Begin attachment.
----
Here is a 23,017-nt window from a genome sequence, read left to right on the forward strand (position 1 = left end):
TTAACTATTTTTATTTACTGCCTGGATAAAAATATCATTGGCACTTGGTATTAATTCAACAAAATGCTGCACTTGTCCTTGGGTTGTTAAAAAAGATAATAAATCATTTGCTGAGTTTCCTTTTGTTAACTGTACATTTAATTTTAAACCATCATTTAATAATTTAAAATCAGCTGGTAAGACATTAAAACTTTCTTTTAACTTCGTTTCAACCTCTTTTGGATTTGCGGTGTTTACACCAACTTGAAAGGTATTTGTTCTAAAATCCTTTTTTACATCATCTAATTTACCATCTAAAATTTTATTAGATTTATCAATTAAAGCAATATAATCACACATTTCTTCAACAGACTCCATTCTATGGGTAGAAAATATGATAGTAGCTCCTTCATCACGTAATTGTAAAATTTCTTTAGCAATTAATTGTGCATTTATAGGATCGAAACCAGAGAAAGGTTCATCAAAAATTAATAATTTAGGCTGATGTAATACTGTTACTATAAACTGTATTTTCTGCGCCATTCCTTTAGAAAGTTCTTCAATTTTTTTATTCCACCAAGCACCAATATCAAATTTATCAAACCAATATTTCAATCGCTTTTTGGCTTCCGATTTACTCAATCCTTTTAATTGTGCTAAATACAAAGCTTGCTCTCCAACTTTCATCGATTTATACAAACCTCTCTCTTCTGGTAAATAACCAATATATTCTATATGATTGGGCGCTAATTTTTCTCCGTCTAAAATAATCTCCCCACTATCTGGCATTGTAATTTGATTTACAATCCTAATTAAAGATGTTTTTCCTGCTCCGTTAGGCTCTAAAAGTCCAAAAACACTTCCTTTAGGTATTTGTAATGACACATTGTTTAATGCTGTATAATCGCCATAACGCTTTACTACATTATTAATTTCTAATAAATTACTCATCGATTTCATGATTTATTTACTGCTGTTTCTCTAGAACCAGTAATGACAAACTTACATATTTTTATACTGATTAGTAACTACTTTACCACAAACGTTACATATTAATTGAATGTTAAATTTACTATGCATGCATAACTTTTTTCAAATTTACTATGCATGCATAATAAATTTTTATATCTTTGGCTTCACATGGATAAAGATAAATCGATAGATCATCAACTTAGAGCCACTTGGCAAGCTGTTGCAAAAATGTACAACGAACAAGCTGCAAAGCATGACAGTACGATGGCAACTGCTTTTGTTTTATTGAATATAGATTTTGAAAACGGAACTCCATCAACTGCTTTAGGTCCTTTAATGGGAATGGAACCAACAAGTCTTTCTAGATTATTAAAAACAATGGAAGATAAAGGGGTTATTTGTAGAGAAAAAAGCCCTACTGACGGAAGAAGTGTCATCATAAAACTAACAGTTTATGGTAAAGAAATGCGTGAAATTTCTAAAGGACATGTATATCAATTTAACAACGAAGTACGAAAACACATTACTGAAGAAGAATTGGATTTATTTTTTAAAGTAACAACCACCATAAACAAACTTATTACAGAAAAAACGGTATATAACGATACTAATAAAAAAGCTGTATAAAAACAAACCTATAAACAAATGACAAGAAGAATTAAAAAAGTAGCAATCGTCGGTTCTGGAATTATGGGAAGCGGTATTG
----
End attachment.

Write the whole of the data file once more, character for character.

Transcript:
Here is a 23,017-nt window from a genome sequence, read left to right on the forward strand (position 1 = left end):
TTAACTATTTTTATTTACTGCCTGGATAAAAATATCATTGGCACTTGGTATTAATTCAACAAAATGCTGCACTTGTCCTTGGGTTGTTAAAAAAGATAATAAATCATTTGCTGAGTTTCCTTTTGTTAACTGTACATTTAATTTTAAACCATCATTTAATAATTTAAAATCAGCTGGTAAGACATTAAAACTTTCTTTTAACTTCGTTTCAACCTCTTTTGGATTTGCGGTGTTTACACCAACTTGAAAGGTATTTGTTCTAAAATCCTTTTTTACATCATCTAATTTACCATCTAAAATTTTATTAGATTTATCAATTAAAGCAATATAATCACACATTTCTTCAACAGACTCCATTCTATGGGTAGAAAATATGATAGTAGCTCCTTCATCACGTAATTGTAAAATTTCTTTAGCAATTAATTGTGCATTTATAGGATCGAAACCAGAGAAAGGTTCATCAAAAATTAATAATTTAGGCTGATGTAATACTGTTACTATAAACTGTATTTTCTGCGCCATTCCTTTAGAAAGTTCTTCAATTTTTTTATTCCACCAAGCACCAATATCAAATTTATCAAACCAATATTTCAATCGCTTTTTGGCTTCCGATTTACTCAATCCTTTTAATTGTGCTAAATACAAAGCTTGCTCTCCAACTTTCATCGATTTATACAAACCTCTCTCTTCTGGTAAATAACCAATATATTCTATATGATTGGGCGCTAATTTTTCTCCGTCTAAAATAATCTCCCCACTATCTGGCATTGTAATTTGATTTACAATCCTAATTAAAGATGTTTTTCCTGCTCCGTTAGGCTCTAAAAGTCCAAAAACACTTCCTTTAGGTATTTGTAATGACACATTGTTTAATGCTGTATAATCGCCATAACGCTTTACTACATTATTAATTTCTAATAAATTACTCATCGATTTCATGATTTATTTACTGCTGTTTCTCTAGAACCAGTAATGACAAACTTACATATTTTTATACTGATTAGTAACTACTTTACCACAAACGTTACATATTAATTGAATGTTAAATTTACTATGCATGCATAACTTTTTTCAAATTTACTATGCATGCATAATAAATTTTTATATCTTTGGCTTCACATGGATAAAGATAAATCGATAGATCATCAACTTAGAGCCACTTGGCAAGCTGTTGCAAAAATGTACAACGAACAAGCTGCAAAGCATGACAGTACGATGGCAACTGCTTTTGTTTTATTGAATATAGATTTTGAAAACGGAACTCCATCAACTGCTTTAGGTCCTTTAATGGGAATGGAACCAACAAGTCTTTCTAGATTATTAAAAACAATGGAAGATAAAGGGGTTATTTGTAGAGAAAAAAGCCCTACTGACGGAAGAAGTGTCATCATAAAACTAACAGTTTATGGTAAAGAAATGCGTGAAATTTCTAAAGGACATGTATATCAATTTAACAACGAAGTACGAAAACACATTACTGAAGAAGAATTGGATTTATTTTTTAAAGTAACAACCACCATAAACAAACTTATTACAGAAAAAACGGTATATAACGATACTAATAAAAAAGCTGTATAAAAACAAACCTATAAACAAATGACAAGAAGAATTAAAAAAGTAGCAATCGTCGGTTCTGGAATTATGGGAAGCGGTATTG